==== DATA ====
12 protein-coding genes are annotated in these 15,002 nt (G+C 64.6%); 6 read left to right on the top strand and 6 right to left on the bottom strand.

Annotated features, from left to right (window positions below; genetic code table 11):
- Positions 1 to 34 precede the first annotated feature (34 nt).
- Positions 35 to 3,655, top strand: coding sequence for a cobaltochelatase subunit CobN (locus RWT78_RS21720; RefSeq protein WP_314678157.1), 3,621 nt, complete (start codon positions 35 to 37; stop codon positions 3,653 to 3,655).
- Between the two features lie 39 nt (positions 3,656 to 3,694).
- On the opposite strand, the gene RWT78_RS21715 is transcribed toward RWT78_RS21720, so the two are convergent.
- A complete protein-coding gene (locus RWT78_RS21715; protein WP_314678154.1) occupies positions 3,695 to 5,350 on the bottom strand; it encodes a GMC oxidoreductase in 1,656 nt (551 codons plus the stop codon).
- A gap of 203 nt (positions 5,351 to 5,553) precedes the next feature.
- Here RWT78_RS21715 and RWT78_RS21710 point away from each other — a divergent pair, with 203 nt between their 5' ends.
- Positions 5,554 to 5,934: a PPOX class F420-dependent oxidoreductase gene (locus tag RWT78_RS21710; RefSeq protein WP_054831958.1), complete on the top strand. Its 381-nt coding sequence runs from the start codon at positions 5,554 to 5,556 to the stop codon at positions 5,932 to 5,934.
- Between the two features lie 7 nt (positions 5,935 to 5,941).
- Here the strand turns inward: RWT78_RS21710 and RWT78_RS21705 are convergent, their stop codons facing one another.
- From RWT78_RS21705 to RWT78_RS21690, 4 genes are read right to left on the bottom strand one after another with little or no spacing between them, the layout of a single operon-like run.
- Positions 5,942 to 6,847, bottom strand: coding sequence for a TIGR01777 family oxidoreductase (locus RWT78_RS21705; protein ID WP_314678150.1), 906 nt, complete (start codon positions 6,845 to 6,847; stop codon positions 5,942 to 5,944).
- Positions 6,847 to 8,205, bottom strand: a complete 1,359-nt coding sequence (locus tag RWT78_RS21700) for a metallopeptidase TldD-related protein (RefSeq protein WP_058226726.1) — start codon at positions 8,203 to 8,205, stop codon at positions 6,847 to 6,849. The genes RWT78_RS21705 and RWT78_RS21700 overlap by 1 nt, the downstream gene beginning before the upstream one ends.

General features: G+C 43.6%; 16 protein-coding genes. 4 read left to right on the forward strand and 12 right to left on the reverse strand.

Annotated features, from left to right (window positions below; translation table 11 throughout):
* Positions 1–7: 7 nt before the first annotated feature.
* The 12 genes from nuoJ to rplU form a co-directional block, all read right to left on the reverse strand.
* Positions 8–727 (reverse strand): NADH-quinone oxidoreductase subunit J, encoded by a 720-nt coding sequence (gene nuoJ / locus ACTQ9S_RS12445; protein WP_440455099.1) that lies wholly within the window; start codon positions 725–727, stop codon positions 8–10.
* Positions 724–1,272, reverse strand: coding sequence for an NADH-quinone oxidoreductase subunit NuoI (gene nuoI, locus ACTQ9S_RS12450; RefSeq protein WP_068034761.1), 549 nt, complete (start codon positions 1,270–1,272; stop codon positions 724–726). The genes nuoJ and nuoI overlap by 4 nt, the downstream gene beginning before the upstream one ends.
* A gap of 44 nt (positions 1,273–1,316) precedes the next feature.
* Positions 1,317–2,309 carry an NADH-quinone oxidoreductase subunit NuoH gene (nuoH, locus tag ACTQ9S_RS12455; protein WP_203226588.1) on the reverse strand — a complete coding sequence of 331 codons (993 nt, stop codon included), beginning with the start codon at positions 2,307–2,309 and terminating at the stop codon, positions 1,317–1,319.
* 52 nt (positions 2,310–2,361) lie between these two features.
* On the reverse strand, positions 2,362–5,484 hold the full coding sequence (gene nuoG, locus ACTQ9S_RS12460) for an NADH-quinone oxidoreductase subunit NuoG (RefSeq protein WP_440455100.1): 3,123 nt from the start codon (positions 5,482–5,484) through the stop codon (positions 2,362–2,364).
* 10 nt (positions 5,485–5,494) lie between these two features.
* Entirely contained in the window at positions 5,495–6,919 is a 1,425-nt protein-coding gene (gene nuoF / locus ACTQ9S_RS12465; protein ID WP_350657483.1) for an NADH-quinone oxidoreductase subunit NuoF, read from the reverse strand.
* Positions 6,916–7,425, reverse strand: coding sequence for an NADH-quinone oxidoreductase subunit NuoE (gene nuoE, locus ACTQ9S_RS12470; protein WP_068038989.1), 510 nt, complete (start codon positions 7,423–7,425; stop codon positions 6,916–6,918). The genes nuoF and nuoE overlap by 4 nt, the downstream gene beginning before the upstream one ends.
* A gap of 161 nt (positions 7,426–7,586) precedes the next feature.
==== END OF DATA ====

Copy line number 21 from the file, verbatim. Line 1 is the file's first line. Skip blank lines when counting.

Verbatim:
* Positions 724–1,272, reverse strand: coding sequence for an NADH-quinone oxidoreductase subunit NuoI (gene nuoI, locus ACTQ9S_RS12450; RefSeq protein WP_068034761.1), 549 nt, complete (start codon positions 1,270–1,272; stop codon positions 724–726). The genes nuoJ and nuoI overlap by 4 nt, the downstream gene beginning before the upstream one ends.